Most if not all of our European allies have checkered pasts when it comes to legal immigration and whom would be allowed to become a naturalized citizen.
And of course, what government coalition the country has at the time.
At this place and at this time…...with a global pandemic ravaging the populace wherever it appears….France has seen clearly who the heroes are that are putting themselves in harms way and serving our vast community, whilst most are locked down.
And that includes, as it always has, immigrants from all over the globe.
These selfless acts of valor against Covid 19 have not gone unnoticed.
And it’s more tangible than just a ‘thank you.’
On Tuesday, in a statement released from Junior Minister for Citizenship, Marlene Schiappa —
“Health care workers, cleaning professionals, childcare workers and store clerks … They have proved their commitment to the nation. It is now up to the Republic to take a step toward them.
The beneficiaries include not just health care workers but also garbage collectors, housekeepers and cashiers.”
In contrast to France’s ever increasingly stringent immigration rules, near 800 immigrants exposed to possible coronavirus infection have been given a fast track, and the process will take just a few weeks, instead of the mandatory minimum of five years of French residency before being considered.
"They actively participated in the national effort, with dedication and courage."
Wrote SBS news.…
The first coronavirus wave in France came close to breaking the country’s health care system — and frontline workers were at greater risks than most. So Ms Schiappa asked regional officials to accelerate the citizenship applications of foreign workers who were among them.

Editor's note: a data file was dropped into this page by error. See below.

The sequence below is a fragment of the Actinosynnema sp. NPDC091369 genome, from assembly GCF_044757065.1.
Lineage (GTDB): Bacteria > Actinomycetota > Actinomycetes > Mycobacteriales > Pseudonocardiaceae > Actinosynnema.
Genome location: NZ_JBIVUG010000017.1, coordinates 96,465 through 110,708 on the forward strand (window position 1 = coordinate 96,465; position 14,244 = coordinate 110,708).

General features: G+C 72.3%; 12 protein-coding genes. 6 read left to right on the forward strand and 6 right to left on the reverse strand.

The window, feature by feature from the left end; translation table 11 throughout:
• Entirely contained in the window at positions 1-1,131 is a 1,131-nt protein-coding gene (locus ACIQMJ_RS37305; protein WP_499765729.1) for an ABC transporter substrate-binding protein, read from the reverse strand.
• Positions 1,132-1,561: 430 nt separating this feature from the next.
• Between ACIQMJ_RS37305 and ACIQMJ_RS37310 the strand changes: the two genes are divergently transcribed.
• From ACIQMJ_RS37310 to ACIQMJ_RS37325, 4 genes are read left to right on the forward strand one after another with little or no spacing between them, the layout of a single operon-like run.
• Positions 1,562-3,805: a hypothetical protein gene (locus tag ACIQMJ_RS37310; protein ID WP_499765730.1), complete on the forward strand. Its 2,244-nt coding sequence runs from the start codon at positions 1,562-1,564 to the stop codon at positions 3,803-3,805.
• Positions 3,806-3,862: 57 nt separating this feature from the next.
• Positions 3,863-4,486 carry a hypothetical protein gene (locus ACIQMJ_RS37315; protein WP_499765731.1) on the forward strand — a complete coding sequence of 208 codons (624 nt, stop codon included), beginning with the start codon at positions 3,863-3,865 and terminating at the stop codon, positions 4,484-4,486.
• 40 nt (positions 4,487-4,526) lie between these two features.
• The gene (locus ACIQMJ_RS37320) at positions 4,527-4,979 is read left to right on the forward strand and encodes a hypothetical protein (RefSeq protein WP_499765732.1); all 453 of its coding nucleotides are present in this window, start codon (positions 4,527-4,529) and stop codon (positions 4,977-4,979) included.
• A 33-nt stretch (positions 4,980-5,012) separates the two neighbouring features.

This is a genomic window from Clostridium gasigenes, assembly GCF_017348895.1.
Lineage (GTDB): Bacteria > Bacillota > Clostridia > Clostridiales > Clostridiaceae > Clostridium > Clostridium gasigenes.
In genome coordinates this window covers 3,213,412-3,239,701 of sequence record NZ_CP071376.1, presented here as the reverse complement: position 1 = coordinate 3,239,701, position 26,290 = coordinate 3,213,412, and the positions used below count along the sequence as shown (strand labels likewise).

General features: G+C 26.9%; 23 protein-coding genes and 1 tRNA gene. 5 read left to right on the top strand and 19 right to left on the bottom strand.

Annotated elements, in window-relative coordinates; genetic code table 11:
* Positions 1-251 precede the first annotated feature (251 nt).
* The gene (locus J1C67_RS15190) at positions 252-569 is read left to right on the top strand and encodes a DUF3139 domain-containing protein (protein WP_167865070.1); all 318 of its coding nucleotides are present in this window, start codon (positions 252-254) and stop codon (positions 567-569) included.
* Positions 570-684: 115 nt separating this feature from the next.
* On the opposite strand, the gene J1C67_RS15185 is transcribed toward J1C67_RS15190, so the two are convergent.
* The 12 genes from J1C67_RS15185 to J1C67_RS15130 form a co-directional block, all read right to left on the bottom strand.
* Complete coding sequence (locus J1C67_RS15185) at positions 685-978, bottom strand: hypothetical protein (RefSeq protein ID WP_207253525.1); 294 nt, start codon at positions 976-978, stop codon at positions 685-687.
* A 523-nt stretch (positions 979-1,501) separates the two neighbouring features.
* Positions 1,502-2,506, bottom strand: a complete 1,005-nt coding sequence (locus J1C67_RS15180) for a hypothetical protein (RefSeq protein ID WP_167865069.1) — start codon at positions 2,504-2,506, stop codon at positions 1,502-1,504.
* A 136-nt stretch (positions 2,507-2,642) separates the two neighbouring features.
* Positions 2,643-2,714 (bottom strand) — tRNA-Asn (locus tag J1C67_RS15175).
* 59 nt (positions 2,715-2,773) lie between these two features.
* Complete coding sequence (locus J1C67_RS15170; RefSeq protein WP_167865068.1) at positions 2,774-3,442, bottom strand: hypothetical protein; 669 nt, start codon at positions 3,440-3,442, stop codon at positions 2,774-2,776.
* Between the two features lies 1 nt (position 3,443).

Of the close to 800, to date and many more on the way, 75 have already obtained citizenship and close to 700 more are in the final stage of the process.
From the NYTimes...
There are several different ways to gain citizenship in France: through marriage; by being born in France or to a French parent; and through naturalization. In this last case, the applicant must have lived in the country for at least five years — or two years for immigrants with a degree obtained in France — have stable resources and be considered integrated into French society.
In September, Ms. Schiappa also ordered officials to reduce the residency period in France required to obtain citizenship by naturalization to two years from the usual five in the case of “great services rendered.”
Didier Leschi, the director of the French Office of Immigration and Integration, said the fast-tracking measure was part of “a long tradition that can be traced back to the French Revolution, which is to grant citizenship to the benefactors of the country.” But Mr. Leschi added that it partly broke with this tradition, which generally applied only to individual and exceptional cases. “Here, a collective effort was rewarded,” he said.
Also being given the fast track are those immigrants that went over and beyond throughout the year to aid and comfort those in need.
Included with these are Dombaev Dzhambulat, originally from the Russian Republic of Chechnya, who scaled a building to rescue an elderly man whose apartment was on fire.
From my DK diary in May, on Dombaev and many other immigrants, acting so selflessly in a frightful time. www.dailykos.com/...
Not only has France made him a citizen...he is now employed as a firefighter.
But one not need to scale a building.
Being there to watch over the children, to check you out at the grocery store, to clean the streets, pick up the household refuse and of course tend your wounds.
They're getting what they gave.
Love and acceptance and appreciation and gratitude.
This is how it's done, am I right?
May Joe see this, embrace this and follow suit, when he soon will have the power and ability to do so.
I know… we all do... a lot of brothers and sisters from Mexico, Central and South America, the Philippines….and beyond….that are there on the front lines and deserve no less.